@Josh R. - I have the cash to pay the car in full. But at 0.9% it makes more financial sense to get the loan and put the money towards something with higher ROI, rather than pay cash for the car to "save" the 0.9% financing.

I agree I would either purchase another unit if it increases cashflow or go after the PMI.

@Scott J. I completely agree if I can borrow money at 0.9% and invest it at 25%, that's a pretty nice spread. That's one of the main tenets of rentals; borrow long term with fixed rate loans invested into an asset with a higher return. As long as you are conservative with your estimates and reserves you will do much better over the long term. Some people like Dave Ramsey seem to be dead set against debt and I can understand their viewpoint to.

My Dad was complaining about my grandmother not wanting him to refinance his house even though it was a lower rate. I had to remind him that her mother went through the Great Depression and that obviously had an effect on how conservative she is. "Black Swans" occur much more often then they statistically should.

Well to each their own. Financing is a great tool for something that can produce income for you or appreciate over time. For me, I would rather not have a car payment and free up more of my biggest wealth building tool, my income. (To quote Dave Ramsey) something about not sending in $500 a month for a chunk if metal and plastic that gets me from point A to B is liberating.

Hey Scott,
Here are my thoughts on this:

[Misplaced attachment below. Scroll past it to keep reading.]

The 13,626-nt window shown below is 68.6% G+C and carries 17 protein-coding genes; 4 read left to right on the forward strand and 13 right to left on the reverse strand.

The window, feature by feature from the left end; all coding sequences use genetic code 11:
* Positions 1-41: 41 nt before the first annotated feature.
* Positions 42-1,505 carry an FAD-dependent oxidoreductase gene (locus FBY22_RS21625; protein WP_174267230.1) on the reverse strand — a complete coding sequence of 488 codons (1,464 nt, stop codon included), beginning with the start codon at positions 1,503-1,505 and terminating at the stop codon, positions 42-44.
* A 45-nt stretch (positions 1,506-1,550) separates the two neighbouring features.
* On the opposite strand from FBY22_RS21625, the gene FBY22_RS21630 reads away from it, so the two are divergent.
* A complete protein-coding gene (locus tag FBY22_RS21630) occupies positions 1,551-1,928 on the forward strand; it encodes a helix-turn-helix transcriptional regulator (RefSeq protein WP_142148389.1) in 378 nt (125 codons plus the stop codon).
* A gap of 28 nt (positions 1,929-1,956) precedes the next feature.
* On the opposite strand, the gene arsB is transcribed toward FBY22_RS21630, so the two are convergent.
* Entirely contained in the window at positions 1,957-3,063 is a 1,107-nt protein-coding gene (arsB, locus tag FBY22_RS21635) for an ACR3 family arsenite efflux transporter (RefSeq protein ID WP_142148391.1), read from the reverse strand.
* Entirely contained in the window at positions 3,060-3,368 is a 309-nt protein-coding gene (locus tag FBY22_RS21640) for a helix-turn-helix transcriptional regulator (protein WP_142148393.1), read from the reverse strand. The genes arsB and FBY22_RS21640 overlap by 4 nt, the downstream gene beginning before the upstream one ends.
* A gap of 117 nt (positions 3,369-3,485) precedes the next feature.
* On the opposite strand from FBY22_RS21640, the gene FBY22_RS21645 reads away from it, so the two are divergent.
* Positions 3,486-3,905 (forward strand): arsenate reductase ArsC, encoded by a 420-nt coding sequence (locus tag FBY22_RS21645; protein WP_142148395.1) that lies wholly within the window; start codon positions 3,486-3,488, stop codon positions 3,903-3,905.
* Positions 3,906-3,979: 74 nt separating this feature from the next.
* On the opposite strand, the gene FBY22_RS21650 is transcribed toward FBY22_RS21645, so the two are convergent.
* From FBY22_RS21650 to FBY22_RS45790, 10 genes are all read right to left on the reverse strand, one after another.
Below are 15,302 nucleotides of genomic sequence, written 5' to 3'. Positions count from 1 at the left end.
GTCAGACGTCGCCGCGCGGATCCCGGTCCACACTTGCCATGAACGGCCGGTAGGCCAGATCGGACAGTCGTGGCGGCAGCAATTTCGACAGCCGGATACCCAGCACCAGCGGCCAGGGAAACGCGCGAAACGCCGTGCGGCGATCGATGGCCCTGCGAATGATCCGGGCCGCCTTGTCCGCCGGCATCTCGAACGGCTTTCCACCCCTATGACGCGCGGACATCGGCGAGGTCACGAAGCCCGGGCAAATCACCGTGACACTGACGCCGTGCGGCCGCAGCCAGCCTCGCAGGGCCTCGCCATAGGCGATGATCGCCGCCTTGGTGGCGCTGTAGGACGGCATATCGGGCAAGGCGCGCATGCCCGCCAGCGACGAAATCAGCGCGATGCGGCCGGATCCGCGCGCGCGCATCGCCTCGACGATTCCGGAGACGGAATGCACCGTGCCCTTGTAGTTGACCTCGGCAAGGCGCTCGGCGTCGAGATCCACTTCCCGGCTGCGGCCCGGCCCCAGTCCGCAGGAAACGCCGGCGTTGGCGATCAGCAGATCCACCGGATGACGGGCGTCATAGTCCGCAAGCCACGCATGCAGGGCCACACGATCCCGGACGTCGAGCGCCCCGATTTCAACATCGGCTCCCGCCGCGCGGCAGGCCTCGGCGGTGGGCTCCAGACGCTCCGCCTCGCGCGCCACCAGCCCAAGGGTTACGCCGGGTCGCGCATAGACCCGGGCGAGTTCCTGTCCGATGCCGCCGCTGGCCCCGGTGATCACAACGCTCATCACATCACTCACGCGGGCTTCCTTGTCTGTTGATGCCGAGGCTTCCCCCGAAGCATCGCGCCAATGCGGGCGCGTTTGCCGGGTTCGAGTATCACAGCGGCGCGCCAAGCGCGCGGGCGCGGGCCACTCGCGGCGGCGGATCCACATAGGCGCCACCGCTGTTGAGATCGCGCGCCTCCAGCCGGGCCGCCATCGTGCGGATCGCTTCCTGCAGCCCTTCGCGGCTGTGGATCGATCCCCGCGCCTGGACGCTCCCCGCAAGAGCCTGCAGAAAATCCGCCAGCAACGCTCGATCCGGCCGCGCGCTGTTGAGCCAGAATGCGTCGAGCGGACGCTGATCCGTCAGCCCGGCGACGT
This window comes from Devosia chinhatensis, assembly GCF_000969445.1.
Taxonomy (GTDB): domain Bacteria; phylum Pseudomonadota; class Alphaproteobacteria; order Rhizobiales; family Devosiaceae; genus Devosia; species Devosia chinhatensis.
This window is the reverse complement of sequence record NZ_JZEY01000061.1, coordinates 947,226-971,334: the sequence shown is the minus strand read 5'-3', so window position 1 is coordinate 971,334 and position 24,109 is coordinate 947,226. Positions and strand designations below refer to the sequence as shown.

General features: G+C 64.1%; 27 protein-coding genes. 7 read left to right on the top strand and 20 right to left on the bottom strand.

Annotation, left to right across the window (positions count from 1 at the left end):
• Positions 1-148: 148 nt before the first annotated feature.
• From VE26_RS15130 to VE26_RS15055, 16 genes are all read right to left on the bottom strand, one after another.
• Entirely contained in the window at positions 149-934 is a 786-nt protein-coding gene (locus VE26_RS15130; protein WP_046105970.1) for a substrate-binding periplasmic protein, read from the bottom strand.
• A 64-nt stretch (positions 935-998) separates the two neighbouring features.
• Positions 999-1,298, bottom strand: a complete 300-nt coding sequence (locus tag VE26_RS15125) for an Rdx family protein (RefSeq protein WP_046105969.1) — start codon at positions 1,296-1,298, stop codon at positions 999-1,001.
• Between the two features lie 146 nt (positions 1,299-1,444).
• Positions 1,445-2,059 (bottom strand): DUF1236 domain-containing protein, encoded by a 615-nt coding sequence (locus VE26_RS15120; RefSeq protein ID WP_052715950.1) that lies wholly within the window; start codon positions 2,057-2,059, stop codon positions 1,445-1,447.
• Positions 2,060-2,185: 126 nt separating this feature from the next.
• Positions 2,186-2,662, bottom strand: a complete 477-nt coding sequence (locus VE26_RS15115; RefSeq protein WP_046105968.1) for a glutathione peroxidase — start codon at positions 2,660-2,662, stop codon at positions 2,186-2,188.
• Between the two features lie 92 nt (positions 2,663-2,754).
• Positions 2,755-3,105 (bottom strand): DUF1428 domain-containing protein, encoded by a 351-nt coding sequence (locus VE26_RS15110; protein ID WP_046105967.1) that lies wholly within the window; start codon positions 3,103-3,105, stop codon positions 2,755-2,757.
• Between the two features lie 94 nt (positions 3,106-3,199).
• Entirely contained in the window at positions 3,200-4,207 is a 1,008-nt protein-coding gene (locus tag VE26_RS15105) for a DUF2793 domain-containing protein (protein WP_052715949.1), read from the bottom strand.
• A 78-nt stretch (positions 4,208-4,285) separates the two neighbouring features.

- I would leave the rental and the car alone. The interest rates are low, and the money would earn a better return if invested in some good properties.
- Regarding the big loan, I would pay off the $54k responsible for the PMI only, and ride the rest of it out. The effective rate on that $54k is something like 9.2% (54000 * 4.75% = 2565/yr + 2400/yr for the PMI = 4965 / 54000 = 9.19%). In my mind, that's enough to make it worth paying off early.
That leaves you with the 416k at 4.75% and no PMI. That works out to 19760/yr in interest. I'm not sure it makes sense to pay that off early, especially given the amount of work it would take to get through that amount. For example, if you were to invest in more properties and were able to get a 10% cash-on-cash return (conservative), you would have to invest "only" 197600 in order to make 19760/yr in returns to offset the interest, as opposed to slogging through saving 416k.
If you were interested in keeping the loan around once you get it down to 416k, I would also looking at seeing if you can refinance it at that point, too. At 4.75%, the rate is good enough that I'd normally be happy with it, but given the large amount, even getting it to 4% would result in an additional 3120 per year in interest savings.
Anyway, hope this helps.
Best of luck with everything.
-Harry

I think a primary residence is no less of a "doo dad" than a car. Rest assured a house will depreciate just like a car without ongoing maintenance and updating. Not as quickly, but I'm sure you've walked into a house that hasn't been updated and has received minimal maintenance for 30 years and thought "wow, what a disaster!"

Free eBook from BiggerPockets!

Ultimate Beginner's Guide Book Cover

Join BiggerPockets and get The Ultimate Beginner's Guide to Real Estate Investing for FREE - read by more than 100,000 people - AND get exclusive real estate investing tips, tricks and techniques delivered straight to your inbox twice weekly!

  • Actionable advice for getting started,
  • Discover the 10 Most Lucrative Real Estate Niches,
  • Learn how to get started with or without money,
  • Explore Real-Life Strategies for Building Wealth,
  • And a LOT more.

Lock We hate spam just as much as you

Create Lasting Wealth Through Real Estate

Join the millions of people achieving financial freedom through the power of real estate investing

Start here